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In Pol Regina in Afghanistan’s Herat province, Razia is one of a small number of female vaccinators saving the lives of young children through vaccines.

It’s about empowerment

Razia’s motivation is simple: she can empower herself economically and provide for her family.

“My economic situation has gotten better. Before, me and my husband were jobless, but now it is better... I am not at home, I go for a job, and I can help my society, and I can help my sisters.”

Razia is now working to increase coverage of immunisation services in unserved children in low-performing districts Gavi/2020/Oriane Zerah
Razia is now working to increase coverage of immunisation services in unserved children in low-performing districts
Gavi/2020/Oriane Zerah

Overcoming so many barriers

Societal pressures and expectations continue to be major barriers facing women who want to be vaccinators in Afghanistan. In fact, Razia is the only woman in both her and her husband’s family to complete secondary school as well as a university education and embark on further work after school. 

Razia and Abdul in the clinic Gavi/2020/Oriane Zerah
Razia and Abdul in the clinic
Gavi/2020/Oriane Zerah

So, how did Razia do it? 

It is a persuasion game, according to Razia. She had to have several discussions with her family, explaining how much she valued her independence and wanted to fulfil her professional aspirations in order to secure a better life for herself and her entire family. 

Razia was also lucky to have an extremely supportive husband. Normally, once a woman gets married these barriers to work increase, but this was not Razia’s case. Having studied English Literature, it was not until she got married that she entered the medical field, completing a degree in nursing with the help and support of her husband of seven years, 28-year-old Abdul Saboor. During the time Razia was going to university, Abdul took on the role of caretaker for their daughter.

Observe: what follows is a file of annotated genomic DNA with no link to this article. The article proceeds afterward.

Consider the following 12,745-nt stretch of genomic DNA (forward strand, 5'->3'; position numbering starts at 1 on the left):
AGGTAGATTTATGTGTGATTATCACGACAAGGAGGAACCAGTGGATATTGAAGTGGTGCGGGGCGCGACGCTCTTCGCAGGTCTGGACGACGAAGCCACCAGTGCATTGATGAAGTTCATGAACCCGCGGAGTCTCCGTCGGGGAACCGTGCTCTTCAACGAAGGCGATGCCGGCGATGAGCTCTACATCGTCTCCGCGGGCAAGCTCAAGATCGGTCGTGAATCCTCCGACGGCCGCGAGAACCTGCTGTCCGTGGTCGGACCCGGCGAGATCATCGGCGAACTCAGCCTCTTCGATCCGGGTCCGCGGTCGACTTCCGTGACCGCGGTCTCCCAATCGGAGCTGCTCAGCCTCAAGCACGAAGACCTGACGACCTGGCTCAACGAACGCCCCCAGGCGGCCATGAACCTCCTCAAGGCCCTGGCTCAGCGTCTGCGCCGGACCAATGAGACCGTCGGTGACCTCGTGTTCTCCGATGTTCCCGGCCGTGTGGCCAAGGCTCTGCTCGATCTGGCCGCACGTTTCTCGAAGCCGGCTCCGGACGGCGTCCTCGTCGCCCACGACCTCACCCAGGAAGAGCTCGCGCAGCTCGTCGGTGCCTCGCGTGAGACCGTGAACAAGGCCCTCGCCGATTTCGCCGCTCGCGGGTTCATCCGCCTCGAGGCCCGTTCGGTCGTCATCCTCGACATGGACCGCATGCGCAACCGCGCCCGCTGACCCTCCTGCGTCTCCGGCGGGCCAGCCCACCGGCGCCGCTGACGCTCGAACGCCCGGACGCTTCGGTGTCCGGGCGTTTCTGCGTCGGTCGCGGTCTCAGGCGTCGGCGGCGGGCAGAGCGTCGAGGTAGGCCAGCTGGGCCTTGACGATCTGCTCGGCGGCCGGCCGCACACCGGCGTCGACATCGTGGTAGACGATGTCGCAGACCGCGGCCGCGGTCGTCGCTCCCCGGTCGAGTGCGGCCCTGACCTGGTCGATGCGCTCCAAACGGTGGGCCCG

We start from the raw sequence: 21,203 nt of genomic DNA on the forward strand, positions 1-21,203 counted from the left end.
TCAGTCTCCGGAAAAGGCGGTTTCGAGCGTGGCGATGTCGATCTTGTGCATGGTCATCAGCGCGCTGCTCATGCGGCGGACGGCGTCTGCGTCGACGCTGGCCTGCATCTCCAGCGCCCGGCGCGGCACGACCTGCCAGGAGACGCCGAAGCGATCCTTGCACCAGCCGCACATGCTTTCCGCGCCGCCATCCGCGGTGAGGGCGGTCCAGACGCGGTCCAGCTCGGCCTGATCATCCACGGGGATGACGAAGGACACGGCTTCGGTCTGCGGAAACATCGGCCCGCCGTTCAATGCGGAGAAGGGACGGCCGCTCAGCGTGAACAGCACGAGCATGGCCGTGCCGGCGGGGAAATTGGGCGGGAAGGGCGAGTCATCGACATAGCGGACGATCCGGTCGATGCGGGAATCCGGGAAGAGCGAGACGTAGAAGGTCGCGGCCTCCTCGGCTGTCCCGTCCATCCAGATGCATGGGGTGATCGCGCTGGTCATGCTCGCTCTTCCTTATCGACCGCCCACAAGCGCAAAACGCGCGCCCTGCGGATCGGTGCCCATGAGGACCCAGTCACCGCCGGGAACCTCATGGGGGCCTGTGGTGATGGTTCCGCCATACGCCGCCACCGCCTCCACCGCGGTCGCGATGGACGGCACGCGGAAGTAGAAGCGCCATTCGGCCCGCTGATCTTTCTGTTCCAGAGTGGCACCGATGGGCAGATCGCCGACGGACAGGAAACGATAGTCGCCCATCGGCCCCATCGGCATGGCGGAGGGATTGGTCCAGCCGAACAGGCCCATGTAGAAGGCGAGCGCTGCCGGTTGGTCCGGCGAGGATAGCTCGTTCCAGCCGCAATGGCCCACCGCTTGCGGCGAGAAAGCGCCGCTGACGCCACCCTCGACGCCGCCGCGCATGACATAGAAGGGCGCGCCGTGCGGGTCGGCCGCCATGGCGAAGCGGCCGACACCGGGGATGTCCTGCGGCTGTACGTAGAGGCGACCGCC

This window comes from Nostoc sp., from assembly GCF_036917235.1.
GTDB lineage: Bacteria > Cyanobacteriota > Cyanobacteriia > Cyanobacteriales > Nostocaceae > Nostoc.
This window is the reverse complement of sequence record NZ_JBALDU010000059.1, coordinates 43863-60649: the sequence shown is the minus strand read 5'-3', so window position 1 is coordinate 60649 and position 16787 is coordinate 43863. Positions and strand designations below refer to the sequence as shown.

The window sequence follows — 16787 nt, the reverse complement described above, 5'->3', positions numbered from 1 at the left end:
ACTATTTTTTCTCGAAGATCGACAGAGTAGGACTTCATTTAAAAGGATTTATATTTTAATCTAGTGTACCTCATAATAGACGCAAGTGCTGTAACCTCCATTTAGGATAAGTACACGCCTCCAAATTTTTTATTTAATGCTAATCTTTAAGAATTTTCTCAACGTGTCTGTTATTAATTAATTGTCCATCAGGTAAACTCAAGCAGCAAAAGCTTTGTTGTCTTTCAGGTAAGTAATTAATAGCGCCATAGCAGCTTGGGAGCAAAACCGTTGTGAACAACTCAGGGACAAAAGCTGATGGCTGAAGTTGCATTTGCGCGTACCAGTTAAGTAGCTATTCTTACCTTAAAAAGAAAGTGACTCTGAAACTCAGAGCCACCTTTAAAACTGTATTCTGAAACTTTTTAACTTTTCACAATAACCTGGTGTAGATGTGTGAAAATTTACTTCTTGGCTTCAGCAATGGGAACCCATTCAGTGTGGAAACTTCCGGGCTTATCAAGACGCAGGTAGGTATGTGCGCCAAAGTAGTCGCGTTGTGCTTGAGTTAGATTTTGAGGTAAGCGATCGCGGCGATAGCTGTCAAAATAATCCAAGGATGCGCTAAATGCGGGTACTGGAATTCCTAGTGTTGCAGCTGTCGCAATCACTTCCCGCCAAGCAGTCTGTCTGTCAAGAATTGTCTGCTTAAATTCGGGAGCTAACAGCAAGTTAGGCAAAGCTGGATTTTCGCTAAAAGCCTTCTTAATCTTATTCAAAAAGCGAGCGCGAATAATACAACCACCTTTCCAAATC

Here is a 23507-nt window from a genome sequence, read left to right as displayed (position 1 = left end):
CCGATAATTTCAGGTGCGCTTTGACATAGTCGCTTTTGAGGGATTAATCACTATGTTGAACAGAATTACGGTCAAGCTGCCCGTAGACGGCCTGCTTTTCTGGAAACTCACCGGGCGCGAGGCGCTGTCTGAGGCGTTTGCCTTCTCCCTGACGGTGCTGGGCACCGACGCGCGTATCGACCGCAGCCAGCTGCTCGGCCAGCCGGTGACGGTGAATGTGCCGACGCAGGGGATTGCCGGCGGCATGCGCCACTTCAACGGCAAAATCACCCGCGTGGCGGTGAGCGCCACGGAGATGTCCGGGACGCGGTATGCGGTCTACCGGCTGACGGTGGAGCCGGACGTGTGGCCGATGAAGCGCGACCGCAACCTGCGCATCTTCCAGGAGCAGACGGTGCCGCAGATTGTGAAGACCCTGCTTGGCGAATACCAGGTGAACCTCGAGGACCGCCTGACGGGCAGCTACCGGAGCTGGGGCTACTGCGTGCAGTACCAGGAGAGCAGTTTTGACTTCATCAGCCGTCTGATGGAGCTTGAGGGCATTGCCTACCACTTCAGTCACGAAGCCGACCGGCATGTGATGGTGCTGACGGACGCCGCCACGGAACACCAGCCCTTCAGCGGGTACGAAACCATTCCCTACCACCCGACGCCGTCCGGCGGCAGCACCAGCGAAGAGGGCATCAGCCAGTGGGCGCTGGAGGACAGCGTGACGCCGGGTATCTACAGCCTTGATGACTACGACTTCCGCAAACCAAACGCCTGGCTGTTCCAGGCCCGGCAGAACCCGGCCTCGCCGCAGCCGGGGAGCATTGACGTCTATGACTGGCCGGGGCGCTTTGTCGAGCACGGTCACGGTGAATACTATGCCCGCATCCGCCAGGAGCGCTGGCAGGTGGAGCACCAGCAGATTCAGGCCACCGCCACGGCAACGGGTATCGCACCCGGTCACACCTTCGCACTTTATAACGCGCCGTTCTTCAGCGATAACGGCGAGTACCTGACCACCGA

“...well, my husband, when I married, I have studied two years English literature, when I married after marriage, I have studied two years nursing, and this was my husband’s help, even he was taking care of my daughter when I was going to university. My husband helped me lot.” 

Razia filling out an immunisation card for patients in the clinic Gavi/2020/Oriane Zerah
Razia filling out an immunisation card for patients in the clinic
Gavi/2020/Oriane Zerah

Vaccinating is now a family affair.

Today, 25-year-old Razia takes both her husband and her daughter with her during vaccination drives around Herat.

Together, her and Abdul work as a vaccinating pair in a clinic close to their home. The project was created to improve access to and coverage of immunisation services for children in Herat.

Before to go to work, Razia and Abdul take tchai at home with their daughter, 7-year-old Athena Gavi/2020/Oriane Zerah
Before going to work, Razia and Abdul take tchai at home with their daughter, 7-year-old Athena
Gavi/2020/Oriane Zerah

Championing women

Despite the significant barriers that exist for Afghan women looking to work in primary healthcare, Razia remains optimistic about the prospect of more female vaccinators.

More women are doing vaccination, before it was men who were vaccinating.

She also does her part to encourage more women to become health workers.

“I encourage women,” Razia says when speaking of her time on the field. She is even doing her best to start this encouragement at home with her younger sister and her daughter.

Razia attending to patients in the clinic Gavi/2020/Oriane Zerah
Razia attending to patients in the clinic
Gavi/2020/Oriane Zerah

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